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From |
Mustafa Brahim <datotanseri@gmail.com> |

To |
statalist@hsphsun2.harvard.edu |

Subject |
Re: st: Heteroskedastic Probit Model |

Date |
Thu, 22 Apr 2010 19:57:51 +0800 |

Thank you Maarten ! Let me clarify few points. you mentioned that "most of the information is comming from your assumptions (primarily functional form assumptions)" and you conclude that I do not have a good theoretical background. Well let me tell you that in all studies related to my topic no one mentioned or tested the model for heteroskedasticity and the functional form I am using is similar to what is well known in the field. And I remember you telling me once that we cannot take something for granted simply because many researchers did it. So because no one tested the model for heteroskedasticity does not mean thatI should not test mine. you suggested not to use hetprob,the question then is how am I going to check whether it exists or not? or should I just ignore it and assume homoskedasticity? to be honnest I am not sure what to do? so far I got to know that the only way to check for heteroskadasticity in probit model is to use hetprob. If I don't use hetprob what should I do then to test for robustness of the model? if someone can clarify this that would be very helpful. Regards, Ismail On Thu, Apr 22, 2010 at 5:54 PM, Maarten buis <maartenbuis@yahoo.co.uk> wrote: > --- On Thu, 22/4/10, Mustafa Brahim wrote: >> 1) I understand that runing hetprob procedure adjusts the >> estimates and standard errors and therefore corrects for >> heteroskedasticity? is this correct? > > That is true only in a very specific sense. Remember that > the dependent variable is latent, so it is not directly > observed. The errorterm is the difference between a > predicted value and a latent variable. The > heteroskedasticity means that the variance of this error > term changes over some of the variables. Notice that our > data contains extremely little information on this > heteroskedasticity, so most of the information is comming > from your assumptions (primarily functional form > assumptions). > > So, when should you use -hetprob-? When you have a very > strong theoretical argument for these assumptions. Given > that you started your question with the statement: " I > included all variables in the -het( )- option because I am > not sure which one may be causing the problem of > heteroskedasticity." I conclude that you do not have such > a theory, and should thus not use -hetprob-. > > Hope this helps, > Maarten > > -------------------------- > Maarten L. Buis > Institut fuer Soziologie > Universitaet Tuebingen > Wilhelmstrasse 36 > 72074 Tuebingen > Germany > > http://www.maartenbuis.nl > -------------------------- > > > > > * > * For searches and help try: > * http://www.stata.com/help.cgi?search > * http://www.stata.com/support/statalist/faq > * http://www.ats.ucla.edu/stat/stata/ > * * For searches and help try: * http://www.stata.com/help.cgi?search * http://www.stata.com/support/statalist/faq * http://www.ats.ucla.edu/stat/stata/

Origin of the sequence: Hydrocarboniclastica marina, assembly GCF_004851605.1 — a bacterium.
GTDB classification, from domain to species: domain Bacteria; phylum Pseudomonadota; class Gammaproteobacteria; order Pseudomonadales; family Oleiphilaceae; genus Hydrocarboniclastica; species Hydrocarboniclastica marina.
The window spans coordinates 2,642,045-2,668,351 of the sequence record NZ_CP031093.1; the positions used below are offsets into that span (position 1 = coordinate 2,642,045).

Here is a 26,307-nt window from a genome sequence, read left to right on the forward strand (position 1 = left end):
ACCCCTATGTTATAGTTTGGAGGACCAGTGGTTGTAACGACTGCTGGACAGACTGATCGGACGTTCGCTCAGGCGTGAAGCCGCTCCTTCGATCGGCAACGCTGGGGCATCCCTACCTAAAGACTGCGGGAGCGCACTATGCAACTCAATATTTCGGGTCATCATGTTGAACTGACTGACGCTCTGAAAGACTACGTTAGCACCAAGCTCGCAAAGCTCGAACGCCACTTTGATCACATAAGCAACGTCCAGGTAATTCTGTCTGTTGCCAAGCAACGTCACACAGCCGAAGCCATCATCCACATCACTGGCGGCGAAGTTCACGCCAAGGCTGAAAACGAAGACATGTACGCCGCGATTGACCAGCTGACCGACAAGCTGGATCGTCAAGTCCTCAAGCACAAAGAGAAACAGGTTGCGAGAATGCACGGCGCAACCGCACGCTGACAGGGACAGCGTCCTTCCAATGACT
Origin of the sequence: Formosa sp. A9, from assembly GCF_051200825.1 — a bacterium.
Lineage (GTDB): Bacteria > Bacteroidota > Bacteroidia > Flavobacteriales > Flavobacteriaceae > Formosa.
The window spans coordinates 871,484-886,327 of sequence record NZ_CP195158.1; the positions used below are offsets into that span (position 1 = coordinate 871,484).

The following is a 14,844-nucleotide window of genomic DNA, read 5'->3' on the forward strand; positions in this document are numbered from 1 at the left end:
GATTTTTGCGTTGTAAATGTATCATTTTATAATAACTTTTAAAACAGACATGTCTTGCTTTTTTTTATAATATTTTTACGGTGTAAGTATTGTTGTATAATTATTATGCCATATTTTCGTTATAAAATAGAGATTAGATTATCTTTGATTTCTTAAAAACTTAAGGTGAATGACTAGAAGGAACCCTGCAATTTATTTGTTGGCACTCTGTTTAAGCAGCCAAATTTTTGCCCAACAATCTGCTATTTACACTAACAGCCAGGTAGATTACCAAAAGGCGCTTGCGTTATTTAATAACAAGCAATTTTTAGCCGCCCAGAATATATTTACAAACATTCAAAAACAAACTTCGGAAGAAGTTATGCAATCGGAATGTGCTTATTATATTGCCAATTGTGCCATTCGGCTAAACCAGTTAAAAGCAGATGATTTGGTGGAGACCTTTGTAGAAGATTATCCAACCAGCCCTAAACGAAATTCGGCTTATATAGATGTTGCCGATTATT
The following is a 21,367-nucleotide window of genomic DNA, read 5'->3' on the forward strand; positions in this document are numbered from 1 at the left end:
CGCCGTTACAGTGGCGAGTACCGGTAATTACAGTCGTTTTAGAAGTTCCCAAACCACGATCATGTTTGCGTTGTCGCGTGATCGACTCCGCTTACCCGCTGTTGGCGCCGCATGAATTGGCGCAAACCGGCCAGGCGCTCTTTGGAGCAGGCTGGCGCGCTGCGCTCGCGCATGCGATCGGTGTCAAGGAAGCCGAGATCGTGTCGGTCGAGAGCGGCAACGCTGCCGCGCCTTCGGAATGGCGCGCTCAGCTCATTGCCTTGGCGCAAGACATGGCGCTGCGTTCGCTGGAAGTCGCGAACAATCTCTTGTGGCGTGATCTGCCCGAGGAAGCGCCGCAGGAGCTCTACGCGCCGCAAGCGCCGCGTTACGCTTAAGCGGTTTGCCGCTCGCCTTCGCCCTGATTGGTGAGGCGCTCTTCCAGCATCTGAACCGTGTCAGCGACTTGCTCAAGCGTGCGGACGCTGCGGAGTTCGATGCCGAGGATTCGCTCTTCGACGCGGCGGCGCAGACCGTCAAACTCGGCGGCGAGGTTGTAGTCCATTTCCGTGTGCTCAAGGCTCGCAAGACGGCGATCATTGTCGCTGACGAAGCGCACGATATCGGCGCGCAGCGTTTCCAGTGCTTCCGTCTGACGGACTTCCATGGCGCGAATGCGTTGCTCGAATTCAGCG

**Follow-Ups**:**Re: st: Heteroskedastic Probit Model***From:*Maarten buis <maartenbuis@yahoo.co.uk>

**References**:**st: Heteroskedastic Probit Model***From:*Mustafa Brahim <datotanseri@gmail.com>

**Re: st: Heteroskedastic Probit Model***From:*Maarten buis <maartenbuis@yahoo.co.uk>

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